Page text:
Online age verification for alcohol purchases is on trial in Australia, new documents reveal, as federal government examines whether similar technology could be applied to gambling sites and sites for adults.
The Morrison government has tasked Electronic Security Commissioner Julie Inman Grant with developing a ‘roadmap’ for an age verification system for adult content by the end of 2022, but documents published under freedom of information laws reveal that options are already being tested.
Write talking points and a set of slides starting in early August posted on the Right to Know transparency site this week, show that the Digital Transformation Agency has prepared for age verification and digital ID testing starting in September of this year.
According to the talking points, the trial was to be conducted with online retailers in Australia, using external identity providers Australia Post and Mastercard.
Beta trials were expected to last between three and six months, with 100 users per use case, starting first with online alcohol purchases in September and then on gambling sites on a date to be determined. .
When asked about the trials, the Digital Transformation Agency insisted that it “was not actively participating in these trials” which it said were run by private companies.
“DTA’s work with the private sector on the topic of online age verification has focused on discussions and discovery activities with organizations engaged in the Trusted Digital Identity Framework (TDIF) accreditation process ), “said a spokesperson.
The DTA did not respond to questions about the companies involved or the number of clients recruited.
The documents reveal that the government plans to use the trials to inform online age verification policy and track the impact on revenue, as well as adoption and customer experience.
“Report transaction volumes, technical integration efforts, and ‘successful’ and ‘unsuccessful’ authentication ratios to inform the digital identity billing framework and system monitoring,” the notes read.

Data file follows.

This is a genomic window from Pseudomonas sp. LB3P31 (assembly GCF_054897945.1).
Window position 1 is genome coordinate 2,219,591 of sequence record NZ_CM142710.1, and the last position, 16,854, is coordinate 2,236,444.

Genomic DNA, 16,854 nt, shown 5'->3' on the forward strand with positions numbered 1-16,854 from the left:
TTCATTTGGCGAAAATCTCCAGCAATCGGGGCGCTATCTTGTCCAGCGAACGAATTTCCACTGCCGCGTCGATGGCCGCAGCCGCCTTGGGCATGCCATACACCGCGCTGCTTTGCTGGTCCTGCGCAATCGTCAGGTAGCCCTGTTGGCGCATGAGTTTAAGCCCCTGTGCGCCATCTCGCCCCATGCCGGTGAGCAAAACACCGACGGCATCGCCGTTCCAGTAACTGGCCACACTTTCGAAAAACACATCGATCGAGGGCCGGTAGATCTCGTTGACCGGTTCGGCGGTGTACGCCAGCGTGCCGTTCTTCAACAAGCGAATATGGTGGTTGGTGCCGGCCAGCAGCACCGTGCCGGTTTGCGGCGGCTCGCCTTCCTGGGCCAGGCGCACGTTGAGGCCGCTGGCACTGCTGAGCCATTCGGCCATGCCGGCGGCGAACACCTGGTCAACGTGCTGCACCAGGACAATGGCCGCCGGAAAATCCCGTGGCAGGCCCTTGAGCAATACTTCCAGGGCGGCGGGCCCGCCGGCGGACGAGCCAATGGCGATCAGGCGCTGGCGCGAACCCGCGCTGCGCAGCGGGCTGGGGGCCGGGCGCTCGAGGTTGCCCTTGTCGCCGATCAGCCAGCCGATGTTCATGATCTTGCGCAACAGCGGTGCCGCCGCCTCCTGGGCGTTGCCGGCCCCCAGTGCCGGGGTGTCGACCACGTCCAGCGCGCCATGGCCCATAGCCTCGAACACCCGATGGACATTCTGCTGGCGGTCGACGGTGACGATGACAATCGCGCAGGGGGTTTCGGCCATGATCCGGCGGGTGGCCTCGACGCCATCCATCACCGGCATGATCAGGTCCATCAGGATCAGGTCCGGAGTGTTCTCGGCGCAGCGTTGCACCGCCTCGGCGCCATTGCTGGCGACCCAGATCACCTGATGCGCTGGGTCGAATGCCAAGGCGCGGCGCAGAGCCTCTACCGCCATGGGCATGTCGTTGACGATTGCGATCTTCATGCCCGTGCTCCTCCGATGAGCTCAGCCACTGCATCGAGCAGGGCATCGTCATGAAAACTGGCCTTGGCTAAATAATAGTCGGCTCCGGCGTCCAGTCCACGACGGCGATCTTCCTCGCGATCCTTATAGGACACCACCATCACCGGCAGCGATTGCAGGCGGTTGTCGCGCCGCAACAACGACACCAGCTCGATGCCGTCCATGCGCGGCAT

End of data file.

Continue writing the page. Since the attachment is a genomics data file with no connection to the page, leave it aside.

The report acknowledges that the trial is limited to these two areas and does not explore age verification for online pornography or social media, but says the trials could be extended in 2022 to cover lootboxes in the video games, as well as the use of government mygovid as a form of age verification.
The Points recommend that the DTA consider whether digital identity legislation would cover age verification and prepare an “education campaign”, focusing on privacy and security, accuracy and efficiency, and the impact on businesses and users.
In September, Mastercard announced that it was working with the DTA to explore how its digital ID service could support age verification, including signing up for accreditation for the government’s Trusted Digital Identity Framework. , which defines the rules for digital ID providers.
The company said it would offer the services to businesses, but that credentials would be encrypted and use facial biometrics, “keeping users in full control of their data and ensuring that only they can access and use it. “.
In August meeting notes between the DTA and the Security Commissioner, a DTA staff member said at the meeting that the agency is focused on finding a less invasive system for the user while determining if they were over 18.
“We prefer systems that do not place an unnecessary burden on those who wish to access the content or services to which they are entitled to use,” they said.
The announcement of Mastercard’s involvement in digital ID has raised concern among creators of adult content due to the seemingly strict rules for adult sites to keep and maintain records, making sites a target for hackers looking for personal information.
Details of the planned trial come as the Online Safety Act – the legislation that started the process to start requiring age verification for online content – comes into force at the end of January of this year. next.
In addition to describing how the adult cyberbullying program will come into effect – giving the commissioner the power to issue social media takedown notices on abusive content – regulatory guidance released by Inman Grant on Thursday confirmed plans to expand a code for social media sites, messaging services, search engines, applications and internet service providers to ensure that adult content is not accessible to children within six months of the law coming into force .
Security must make reasonable efforts to ensure that an adequate code for each section of the online industry is registered within six months of the law coming into force. However, the law allows standards to be imposed if the online industry cannot agree on codes, âthe document said.
Tech companies have previously raised concerns that the plan would force all adult content and sex workers to go offline.